Cri­sis-hit IL&FS faces im­pair­ments of 15,000 crore in loans, eq­uity

Re­cov­ery could be con­strained by the qual­ity of col­lat­eral at group firms, says a re­port by Sin­ga­pore’s REDD In­tel­li­gence

Mint Asia ST - - News - BSY HAYAN G HOSH

ri­sis-hit In­fra­struc­ture Leas­ing & Fi­nan­cial Ser­vices (IL&FS) may re­quire im­pair­ments of around ₹ 15,000 crore in loans and eq­uity in its sub­sidiaries, said a re­port by Sin­ga­pore-based REDD In­tel­li­gence.

Ac­cord­ing to the re­port, IL&FS re­ported con­sol­i­dated debt of around ₹ 91,080 crore.

“Given the sec­ond-lien na­ture of the se­cured loans at IL&FS par­ent and IL&FS Trans­porta­tion Net­works Ltd (ITNL) par­ent, re­cov­ery could be con­strained by the qual­ity of the col­lat­eral (eq­uity pledges from oper­at­ing sub­sidiaries),” the re­port said.

REDD In­tel­li­gence, a Sin­ga­pore-based firm that spe­cial­izes in stressed debt, said the ob­vi­ous stress is in the around ₹ 4,220 crore eq­uity in­vested in en­ergy sub­sidiary IL&FS Tamil Nadu and around ₹ 1,700 crore loan to the en­ergy sub­sidiary and re­lated party of that project.

“It ran into dif­fi­cul­ties af­ter it set up a 1,200 megawatts (MW) coal-based power plant and was only able to se­cure a power pur­chase agree­ment for only 540MW. It has been filed into in­sol­vency at the Na­tional Com­pany Law Tri­bunal (NCLT),” the re­port said, adding that since IL&FS has 175 sub­sidiaries and 66 joint ven­tures/as­so­ciates, there is not enough in­for­ma­tion dis­closed to un­der­stand the vi­a­bil­ity of each project.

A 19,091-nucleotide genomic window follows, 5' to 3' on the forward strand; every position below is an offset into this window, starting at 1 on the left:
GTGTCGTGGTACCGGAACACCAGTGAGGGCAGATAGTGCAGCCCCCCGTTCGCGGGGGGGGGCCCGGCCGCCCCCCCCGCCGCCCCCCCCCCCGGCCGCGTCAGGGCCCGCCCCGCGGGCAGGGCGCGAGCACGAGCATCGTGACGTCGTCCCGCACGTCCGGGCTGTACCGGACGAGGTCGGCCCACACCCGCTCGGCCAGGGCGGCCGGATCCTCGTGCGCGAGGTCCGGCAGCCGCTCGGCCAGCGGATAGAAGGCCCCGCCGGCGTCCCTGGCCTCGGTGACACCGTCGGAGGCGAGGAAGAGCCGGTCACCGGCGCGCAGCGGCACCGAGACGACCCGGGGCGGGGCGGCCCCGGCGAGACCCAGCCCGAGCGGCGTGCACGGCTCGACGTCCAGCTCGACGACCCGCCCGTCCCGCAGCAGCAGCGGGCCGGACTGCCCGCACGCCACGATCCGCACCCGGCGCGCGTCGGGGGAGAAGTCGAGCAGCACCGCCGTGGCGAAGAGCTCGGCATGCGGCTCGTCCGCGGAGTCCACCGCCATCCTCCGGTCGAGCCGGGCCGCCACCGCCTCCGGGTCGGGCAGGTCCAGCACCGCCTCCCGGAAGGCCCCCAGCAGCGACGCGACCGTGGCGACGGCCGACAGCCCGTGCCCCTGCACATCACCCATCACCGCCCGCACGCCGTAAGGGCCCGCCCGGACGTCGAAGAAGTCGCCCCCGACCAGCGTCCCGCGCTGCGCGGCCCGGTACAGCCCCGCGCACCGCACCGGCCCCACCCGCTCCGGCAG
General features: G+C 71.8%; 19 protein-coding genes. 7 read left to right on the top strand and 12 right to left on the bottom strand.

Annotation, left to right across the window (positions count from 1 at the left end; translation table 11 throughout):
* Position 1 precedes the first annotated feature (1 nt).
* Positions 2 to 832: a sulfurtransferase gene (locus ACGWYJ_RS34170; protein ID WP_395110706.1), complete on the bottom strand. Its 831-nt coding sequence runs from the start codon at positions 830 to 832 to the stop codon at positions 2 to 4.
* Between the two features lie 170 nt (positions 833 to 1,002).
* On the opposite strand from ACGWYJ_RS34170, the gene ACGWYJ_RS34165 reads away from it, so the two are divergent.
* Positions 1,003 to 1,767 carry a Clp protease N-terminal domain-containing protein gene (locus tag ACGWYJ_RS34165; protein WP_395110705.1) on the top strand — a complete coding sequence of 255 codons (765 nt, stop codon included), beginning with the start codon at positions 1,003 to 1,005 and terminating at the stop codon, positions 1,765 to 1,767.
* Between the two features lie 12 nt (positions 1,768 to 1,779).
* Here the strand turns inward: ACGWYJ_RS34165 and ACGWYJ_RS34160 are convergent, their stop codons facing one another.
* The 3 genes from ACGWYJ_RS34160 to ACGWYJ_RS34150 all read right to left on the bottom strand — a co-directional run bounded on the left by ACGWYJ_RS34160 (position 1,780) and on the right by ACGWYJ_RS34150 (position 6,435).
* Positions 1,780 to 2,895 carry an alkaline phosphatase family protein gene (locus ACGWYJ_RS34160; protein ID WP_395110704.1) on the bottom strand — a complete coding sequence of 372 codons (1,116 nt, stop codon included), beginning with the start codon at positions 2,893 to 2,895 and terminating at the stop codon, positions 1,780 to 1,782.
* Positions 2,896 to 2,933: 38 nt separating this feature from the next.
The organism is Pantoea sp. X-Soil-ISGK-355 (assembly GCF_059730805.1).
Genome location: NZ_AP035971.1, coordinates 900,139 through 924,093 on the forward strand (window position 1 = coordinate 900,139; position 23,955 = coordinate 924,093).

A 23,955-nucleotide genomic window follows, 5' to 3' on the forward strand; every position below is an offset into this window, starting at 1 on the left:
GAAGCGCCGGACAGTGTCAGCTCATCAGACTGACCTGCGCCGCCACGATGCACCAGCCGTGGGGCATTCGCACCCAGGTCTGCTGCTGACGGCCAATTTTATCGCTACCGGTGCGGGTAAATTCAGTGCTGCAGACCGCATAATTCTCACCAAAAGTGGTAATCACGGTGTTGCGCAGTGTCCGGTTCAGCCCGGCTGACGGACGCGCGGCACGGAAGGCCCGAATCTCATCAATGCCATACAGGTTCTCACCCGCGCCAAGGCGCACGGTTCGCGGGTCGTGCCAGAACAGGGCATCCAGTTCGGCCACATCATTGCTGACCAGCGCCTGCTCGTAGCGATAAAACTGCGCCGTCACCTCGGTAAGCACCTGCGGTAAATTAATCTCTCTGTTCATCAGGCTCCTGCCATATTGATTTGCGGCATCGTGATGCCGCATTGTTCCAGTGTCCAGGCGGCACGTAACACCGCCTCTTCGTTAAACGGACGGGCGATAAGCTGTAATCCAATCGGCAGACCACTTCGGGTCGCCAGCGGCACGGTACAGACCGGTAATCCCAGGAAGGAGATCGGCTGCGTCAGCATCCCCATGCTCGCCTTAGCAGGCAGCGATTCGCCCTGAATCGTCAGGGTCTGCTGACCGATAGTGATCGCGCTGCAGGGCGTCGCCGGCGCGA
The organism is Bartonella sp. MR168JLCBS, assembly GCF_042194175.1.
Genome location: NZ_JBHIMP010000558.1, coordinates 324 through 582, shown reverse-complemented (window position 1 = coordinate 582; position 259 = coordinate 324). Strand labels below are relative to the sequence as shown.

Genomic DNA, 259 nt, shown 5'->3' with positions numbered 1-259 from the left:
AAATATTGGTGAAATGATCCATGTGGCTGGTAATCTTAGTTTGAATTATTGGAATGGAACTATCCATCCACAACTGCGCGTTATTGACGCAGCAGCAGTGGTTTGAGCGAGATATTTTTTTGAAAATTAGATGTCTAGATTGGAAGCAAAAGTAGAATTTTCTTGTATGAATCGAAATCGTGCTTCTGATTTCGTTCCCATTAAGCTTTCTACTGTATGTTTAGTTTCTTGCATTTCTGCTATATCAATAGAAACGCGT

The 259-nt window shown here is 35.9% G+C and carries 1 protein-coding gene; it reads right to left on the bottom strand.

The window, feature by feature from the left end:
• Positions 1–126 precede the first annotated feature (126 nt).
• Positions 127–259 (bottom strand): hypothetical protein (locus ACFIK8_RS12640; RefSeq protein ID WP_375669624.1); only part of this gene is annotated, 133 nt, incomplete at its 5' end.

The re­port es­ti­mated that around ₹ 5,500


crore in ex­po­sure to as­so­ciates like Hill Coun­try Prop­er­ties Ltd, Dighi Port Ltd (cur­rently in in­sol­vency) and IL&FS Engi­neer­ing and Con­struc­tion Co. Ltd (also filed into in­sol­vency) to have lim­ited re­cov­er­ies and there­fore re­quire im­pair­ment.

“We es­ti­mate that an around ₹ 1,200-1,400 crore write-off is re­quired at its large sub­sidiary Chenani Nashri Tun­nel­way Ltd,” it said.

REDD es­ti­mated a write-off may be re­quired for IL&FS’S around ₹ 1,800-crore ex­po­sure to sub­sidiary IL&FS Mar­itime In­fra­struc­ture Co. Ltd, which has high re­lated party trans­ac­tions and re­ported a loss of around ₹ 300 crore in FY18.

An email sent to the com­pany re­mained unan­swered till the time of go­ing to press.

Fol­low­ing a spate of de­faults by IL&FS and sub­se­quent down­grades by credit rat­ing agen­cies, the Union gov­ern­ment su­per­seded the com­pany’s board un­der Sec­tion 241(2) of the New Com­pa­nies Act, 2013.

This sec­tion en­ables su­per­s­es­sion of a com­pany’s board to pre­vent it from fur­ther mis­man­age­ment and to pro­tect pub­lic in­ter­est.

The gov­ern­ment had also said that the con­sol­i­dated fi­nan­cial state­ment of IL&FS hold­ing com­pany and its arms and joint ven­tures “pro­jected a pic­ture through highly ex­ag­ger­ated de­pic­tion of non-cur­rent as­sets in the form of in­tan­gi­ble as­sets amount­ing to over around ₹ 20,000 crore”.

The new board com­prises six di­rec­tors— Uday Ko­tak, man­ag­ing direc­tor of Ko­tak Mahin­dra Bank, G.N. Ba­j­pai, former chair­man of the Se­cu­ri­ties and Ex­change Board of In­dia, G.C. Chaturvedi, chair­man of ICICI Bank Ltd, and former bureau­crats Vi­neet Nay­yar (also a former vice-chair­man of Tech Mahin­dra), Malini Shankar and Nand Kishore.

Af­ter its first meet­ing on 4 Oc­to­ber, Uday Ko­tak, who is the chair­man of the board, de­scribed IL&FS as an ex­tremely com­plex cor­po­rate with 348 en­ti­ties that are part of the group—far higher than the ini­tial es­ti­mate of 169 sub­sidiaries.

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